The lousy news just keeps coming, doesn't it?

First Sandy devastates the shore, especially Long Beach Island, leaving thousands without homes, jobs or their places of business. Atlantic City's casinos were shut for an unprecedented five days, at a cost of approximately $5 million a day in lost gambling revenue, as well as lost income for casino workers and casino vendors.

Then the New Jersey Education Association cancels its annual teacher convention in Atlantic City, sucking an anticipated $10 million and 30,000 expected visitors out of the resort economy.

And this week, the New Jersey League of Municipalities canceled its annual Atlantic City convention, which had been scheduled for Nov. 13-15. That means a loss of another $20 million to the city, according to Jeffrey Vasser, president of the Atlantic City Convention and Visitors Authority.

All this comes on top of the costs of rebuilding the damage caused by Sandy. It's hard not to be feeling a little down. So we figure the entire South Jersey region could use a little inspiration right now. We just don't know whether to quote Winston Churchill or Anthony Bourdain. We'll settle for both.

Churchill, of course, led England during World War II and the nightly bombing of London by the Nazis. Not to draw too close of a comparison between the carnage of that real war and the financial carnage of our region's economic war, but a little Churchill never hurts:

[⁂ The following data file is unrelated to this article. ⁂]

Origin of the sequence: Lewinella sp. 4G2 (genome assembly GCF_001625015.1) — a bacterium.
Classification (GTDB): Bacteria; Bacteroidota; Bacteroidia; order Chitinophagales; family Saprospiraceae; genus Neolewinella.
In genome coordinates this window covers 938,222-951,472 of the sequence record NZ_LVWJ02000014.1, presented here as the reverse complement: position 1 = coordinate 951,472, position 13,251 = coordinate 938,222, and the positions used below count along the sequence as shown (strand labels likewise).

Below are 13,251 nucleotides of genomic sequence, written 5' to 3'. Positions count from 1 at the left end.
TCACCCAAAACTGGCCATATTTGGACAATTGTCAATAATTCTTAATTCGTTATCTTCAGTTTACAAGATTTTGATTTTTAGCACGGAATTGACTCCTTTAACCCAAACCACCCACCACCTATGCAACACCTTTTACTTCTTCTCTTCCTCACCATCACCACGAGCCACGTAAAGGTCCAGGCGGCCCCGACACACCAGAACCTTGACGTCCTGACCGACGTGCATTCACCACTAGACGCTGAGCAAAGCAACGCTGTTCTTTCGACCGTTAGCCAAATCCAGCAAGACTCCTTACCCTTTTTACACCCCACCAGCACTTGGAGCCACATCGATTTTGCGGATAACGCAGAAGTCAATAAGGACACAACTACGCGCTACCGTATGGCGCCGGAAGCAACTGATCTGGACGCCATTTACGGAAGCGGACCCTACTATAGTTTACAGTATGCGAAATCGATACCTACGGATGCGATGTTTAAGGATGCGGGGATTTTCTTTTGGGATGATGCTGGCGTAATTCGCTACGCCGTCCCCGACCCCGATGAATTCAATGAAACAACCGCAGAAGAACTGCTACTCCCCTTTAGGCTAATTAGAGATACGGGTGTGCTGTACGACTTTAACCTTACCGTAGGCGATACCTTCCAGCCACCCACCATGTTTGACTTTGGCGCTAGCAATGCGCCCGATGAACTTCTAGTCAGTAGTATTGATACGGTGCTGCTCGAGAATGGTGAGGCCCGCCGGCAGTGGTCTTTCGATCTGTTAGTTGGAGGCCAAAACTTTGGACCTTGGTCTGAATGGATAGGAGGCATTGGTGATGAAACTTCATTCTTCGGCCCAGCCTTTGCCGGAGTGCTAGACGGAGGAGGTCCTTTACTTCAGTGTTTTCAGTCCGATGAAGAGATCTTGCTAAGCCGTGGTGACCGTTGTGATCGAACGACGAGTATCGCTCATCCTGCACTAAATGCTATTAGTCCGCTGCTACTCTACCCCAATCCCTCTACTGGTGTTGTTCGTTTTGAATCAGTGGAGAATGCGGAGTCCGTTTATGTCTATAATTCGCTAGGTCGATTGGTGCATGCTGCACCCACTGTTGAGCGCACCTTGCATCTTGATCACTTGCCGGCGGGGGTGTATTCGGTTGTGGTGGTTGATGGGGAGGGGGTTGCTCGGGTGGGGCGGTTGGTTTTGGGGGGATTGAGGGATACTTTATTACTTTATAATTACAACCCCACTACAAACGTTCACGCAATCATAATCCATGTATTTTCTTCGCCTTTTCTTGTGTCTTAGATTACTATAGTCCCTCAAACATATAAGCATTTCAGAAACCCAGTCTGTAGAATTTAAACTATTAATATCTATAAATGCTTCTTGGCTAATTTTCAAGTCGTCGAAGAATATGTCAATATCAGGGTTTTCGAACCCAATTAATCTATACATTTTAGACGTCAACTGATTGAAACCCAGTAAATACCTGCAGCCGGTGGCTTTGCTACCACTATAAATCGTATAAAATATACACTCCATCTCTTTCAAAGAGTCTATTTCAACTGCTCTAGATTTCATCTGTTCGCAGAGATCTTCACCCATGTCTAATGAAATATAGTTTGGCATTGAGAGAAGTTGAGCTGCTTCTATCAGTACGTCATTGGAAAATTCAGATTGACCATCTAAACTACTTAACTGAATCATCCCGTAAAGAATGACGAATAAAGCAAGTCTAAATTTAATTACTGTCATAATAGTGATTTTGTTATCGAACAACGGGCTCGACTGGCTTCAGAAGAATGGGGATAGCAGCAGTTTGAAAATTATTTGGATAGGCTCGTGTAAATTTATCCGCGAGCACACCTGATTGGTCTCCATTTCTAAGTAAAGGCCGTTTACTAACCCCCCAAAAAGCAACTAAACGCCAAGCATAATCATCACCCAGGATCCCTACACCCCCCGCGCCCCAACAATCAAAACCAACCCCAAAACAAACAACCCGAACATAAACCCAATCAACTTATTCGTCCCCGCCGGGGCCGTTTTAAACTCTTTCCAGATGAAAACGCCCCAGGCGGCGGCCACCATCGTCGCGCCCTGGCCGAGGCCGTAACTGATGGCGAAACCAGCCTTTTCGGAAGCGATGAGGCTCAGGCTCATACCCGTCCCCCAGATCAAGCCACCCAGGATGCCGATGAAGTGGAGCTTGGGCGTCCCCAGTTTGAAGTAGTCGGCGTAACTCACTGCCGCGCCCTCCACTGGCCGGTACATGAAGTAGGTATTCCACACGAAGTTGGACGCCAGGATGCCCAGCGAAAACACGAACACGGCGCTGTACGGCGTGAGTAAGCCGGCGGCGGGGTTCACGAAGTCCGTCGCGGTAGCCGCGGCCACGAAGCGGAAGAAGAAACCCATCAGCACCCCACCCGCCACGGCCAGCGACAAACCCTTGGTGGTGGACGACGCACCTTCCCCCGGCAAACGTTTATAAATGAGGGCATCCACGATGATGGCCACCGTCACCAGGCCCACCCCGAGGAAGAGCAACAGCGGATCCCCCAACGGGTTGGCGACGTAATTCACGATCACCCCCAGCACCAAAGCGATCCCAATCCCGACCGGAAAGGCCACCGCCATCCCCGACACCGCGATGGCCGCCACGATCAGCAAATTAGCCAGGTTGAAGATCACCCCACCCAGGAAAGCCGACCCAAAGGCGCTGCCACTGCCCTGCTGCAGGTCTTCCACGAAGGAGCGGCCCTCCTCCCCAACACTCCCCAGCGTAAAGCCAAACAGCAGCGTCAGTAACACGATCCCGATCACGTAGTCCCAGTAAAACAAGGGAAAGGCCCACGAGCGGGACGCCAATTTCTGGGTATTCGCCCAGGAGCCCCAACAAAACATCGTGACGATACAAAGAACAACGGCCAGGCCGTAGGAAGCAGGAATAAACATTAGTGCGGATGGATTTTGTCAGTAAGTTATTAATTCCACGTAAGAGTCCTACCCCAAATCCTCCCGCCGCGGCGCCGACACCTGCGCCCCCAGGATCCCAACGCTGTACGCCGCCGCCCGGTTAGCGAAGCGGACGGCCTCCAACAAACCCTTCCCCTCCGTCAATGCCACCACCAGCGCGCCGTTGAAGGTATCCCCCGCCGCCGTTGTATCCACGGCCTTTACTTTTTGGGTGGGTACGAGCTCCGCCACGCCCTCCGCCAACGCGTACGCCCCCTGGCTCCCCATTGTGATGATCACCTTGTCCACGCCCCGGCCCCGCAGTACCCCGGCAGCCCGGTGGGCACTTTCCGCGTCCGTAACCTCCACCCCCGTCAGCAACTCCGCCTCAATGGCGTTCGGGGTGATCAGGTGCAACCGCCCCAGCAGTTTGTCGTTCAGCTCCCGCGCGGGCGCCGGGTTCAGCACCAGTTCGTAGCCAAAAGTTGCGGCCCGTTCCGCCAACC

"We shall defend our island, whatever the cost may be. We shall fight on the beaches, we shall fight on the landing grounds, we shall fight in the fields and in the streets. We shall fight in the hills; we shall never surrender."

We can fight like that right now in South Jersey.

And bad-boy restaurateur, raconteur and author Anthony Bourdain is even more to the point.

In a recent post on CNN's food blog "Eatocracy," Bourdain urged New Yorkers who can afford it to go downtown, eat at the restaurants that took the brunt of Sandy's wrath - and leave a big tip.

The same concept can be extended to South Jersey. Among the hardest-hit of Sandy's victims are the servers, busboys and cooks of Atlantic City's restaurant industry and the thousands of service workers in the resort's hospitality and gambling industry. So, as Bourdain wrote:

"It would be a great help if those who can afford to do it would eat in the most seriously afflicted areas as early and as often as they can, patronizing local businesses in areas that were clearly hit hardest. Tip heavily. And maybe send $20 back to the dishwasher. That's not charity. It's just neighborly."

So there you have it, folks. Let's all keep a stiff upper lip and defend our islands.

And if you are among those who can, go out for dinner or spend a weekend in Atlantic City.

It won't solve the region's problems.

But it will help.